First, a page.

‘It’s life or death’: Southern Alberta farmers in dark over potential water stoppage

A file photo of an irrigation system in southern Alberta. File / Global News

A lack of water: it’s an issue farmers often deal with during dry periods throughout the year, however, now people are worried there could be a shortage for a very different reason.

On Saturday, dozens of farmers and stakeholders with the Lethbridge Northern Irrigation District met in Nobleford to discuss a blockage of water, which one farmer said is coming from Pikanii Nation.

Stephen Vandervalk also noted that not much information has been shared on exactly why the blockage is happening or what is being done about it.

“There needs to be some information that needs to trickle down so that farmers know what’s going on and can plan for it because we’re talking 250,000 head (of cattle) that are at risk, starting now,” Vandervalk said.

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In a statement to Global News on Friday, Stan Grier, chief of the Piikani First Nation, said the Piikani Nation is not not blocking a major water infrastructure, but acknowledged there was an issue to be resolved.

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“A news story is incorrectly reporting that the Piikani Nation is blocking a major water infrastructure project on the Oldman River. This is simply not the case,” Grier said.

“Piikani chief and council have been working constructively for years to resolve outstanding issues and ensure that Piikani’s interests are preserved as part of what is a massive water infrastructure project on our land that directly affects us.”

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However, Grier added that there has been some tension with the government, following a proposed agreement and counter offer from the nation.

“Unfortunately, in advance of conclusion of talks, there have been many instances of Ministry of Environment contractors conducting work on our Reserve lands. Needless to say, that is unacceptable.”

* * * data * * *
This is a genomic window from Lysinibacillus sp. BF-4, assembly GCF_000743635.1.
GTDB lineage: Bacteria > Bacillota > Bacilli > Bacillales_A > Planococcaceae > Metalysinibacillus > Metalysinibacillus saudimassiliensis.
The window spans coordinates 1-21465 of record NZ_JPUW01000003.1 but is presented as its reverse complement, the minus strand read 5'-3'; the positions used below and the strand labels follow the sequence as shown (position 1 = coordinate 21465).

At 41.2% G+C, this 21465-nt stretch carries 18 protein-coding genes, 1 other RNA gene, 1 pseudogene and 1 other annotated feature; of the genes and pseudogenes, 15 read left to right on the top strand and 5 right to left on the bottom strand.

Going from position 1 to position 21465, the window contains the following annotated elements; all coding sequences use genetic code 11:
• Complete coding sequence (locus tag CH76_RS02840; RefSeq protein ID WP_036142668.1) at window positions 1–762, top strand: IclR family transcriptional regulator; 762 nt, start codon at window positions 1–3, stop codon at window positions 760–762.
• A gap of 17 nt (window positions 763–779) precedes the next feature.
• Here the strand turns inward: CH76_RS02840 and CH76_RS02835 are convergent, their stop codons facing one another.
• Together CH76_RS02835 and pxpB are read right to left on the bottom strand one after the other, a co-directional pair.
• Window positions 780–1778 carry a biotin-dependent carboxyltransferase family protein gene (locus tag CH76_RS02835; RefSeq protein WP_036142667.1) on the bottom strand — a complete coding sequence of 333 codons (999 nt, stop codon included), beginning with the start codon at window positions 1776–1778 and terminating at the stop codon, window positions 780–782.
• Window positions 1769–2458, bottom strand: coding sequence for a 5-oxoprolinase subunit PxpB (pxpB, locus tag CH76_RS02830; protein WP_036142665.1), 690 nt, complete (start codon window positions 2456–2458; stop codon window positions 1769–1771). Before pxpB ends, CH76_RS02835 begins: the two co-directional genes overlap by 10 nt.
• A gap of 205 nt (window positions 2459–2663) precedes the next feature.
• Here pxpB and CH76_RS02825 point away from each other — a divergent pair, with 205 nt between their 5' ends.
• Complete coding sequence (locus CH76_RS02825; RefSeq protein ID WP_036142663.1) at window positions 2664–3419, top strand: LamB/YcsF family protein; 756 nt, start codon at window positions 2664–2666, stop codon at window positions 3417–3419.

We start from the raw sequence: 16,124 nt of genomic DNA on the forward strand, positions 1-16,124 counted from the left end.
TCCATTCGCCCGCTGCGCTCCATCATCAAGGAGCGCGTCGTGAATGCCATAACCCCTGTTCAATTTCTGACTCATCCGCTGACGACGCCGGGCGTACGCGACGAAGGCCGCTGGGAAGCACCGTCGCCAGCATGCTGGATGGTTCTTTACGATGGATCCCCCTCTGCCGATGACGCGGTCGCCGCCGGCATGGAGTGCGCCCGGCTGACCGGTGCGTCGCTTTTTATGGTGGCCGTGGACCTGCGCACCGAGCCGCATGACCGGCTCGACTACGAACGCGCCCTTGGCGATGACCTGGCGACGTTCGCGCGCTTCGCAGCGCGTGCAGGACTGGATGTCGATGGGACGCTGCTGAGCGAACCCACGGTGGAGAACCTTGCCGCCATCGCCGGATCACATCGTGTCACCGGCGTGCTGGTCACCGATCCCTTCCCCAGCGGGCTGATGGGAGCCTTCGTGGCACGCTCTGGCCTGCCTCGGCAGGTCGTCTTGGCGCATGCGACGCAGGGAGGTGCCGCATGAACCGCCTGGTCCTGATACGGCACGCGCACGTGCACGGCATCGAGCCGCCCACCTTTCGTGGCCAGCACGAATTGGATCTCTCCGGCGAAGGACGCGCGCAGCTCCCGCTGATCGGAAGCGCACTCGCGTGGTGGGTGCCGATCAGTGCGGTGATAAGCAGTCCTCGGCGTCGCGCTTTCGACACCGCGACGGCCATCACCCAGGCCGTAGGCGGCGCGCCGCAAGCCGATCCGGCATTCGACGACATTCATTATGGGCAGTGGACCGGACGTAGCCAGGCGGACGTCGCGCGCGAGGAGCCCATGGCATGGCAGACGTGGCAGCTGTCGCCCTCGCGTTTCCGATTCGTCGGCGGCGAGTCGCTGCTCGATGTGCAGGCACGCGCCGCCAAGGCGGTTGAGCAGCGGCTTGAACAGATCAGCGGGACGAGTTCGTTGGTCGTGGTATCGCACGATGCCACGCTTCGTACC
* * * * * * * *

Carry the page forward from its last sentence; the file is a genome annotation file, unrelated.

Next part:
Grier added that the nation is working to “resolve the outstanding issues.”

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“The Piikani people believe water is sacred and water is a Treaty right. However, we also understand the critical importance of water for the region and for our neighbours, especially those in agriculture who, like our own ranchers, have been so hard hit by drought,” he said.

“Our goal is to resolve the outstanding issues, while ensuring that the project benefits the entire region.”

Read more: Lethbridge County forms alliance with irrigation districts

Press secretary for Alberta Environment and Parks Paul Hamnett also acknowledged there was an issue, and while he didn’t clarify what the problem was, he too noted that they are working to find a solution as soon as possible.

“Alberta’s government is working in good faith and in the spirit of reconciliation with Piikani Nation to get this issue resolved as quickly as possible,” Hamnett said in a statement to Global News Friday.

“Ministers have been meeting with Piikani Nation elected officials to hear and understand Piikani Nation concerns since this government was elected in 2019. The dialogue between officials has been respectful and productive.

“We are also aware of the concerns of the farmers and cattle producers in the Lethbridge Northern Irrigation District who urgently need this water.

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“Alberta’s government has had a settlement agreement with Piikani First Nation and the government of Canada since 2002 to permit Alberta access to the headworks to supply water to the irrigation district.

“Any access to Reserve land that occurred by government officials were for repairs and safety reasons as legally defined by conditions of the agreement and accompanying access permits.”

Read more: Piikani Nation members want more involvement in Alberta’s public coal consultations

Whatever the reason for the blockage, Vandervalk said the lack of information and water are causing a concern for both the safety of his animals, and his crops.

“This is water. This isn’t a road being blocked, an inconvenience that you can drive around.

“This is life and death, literally.”

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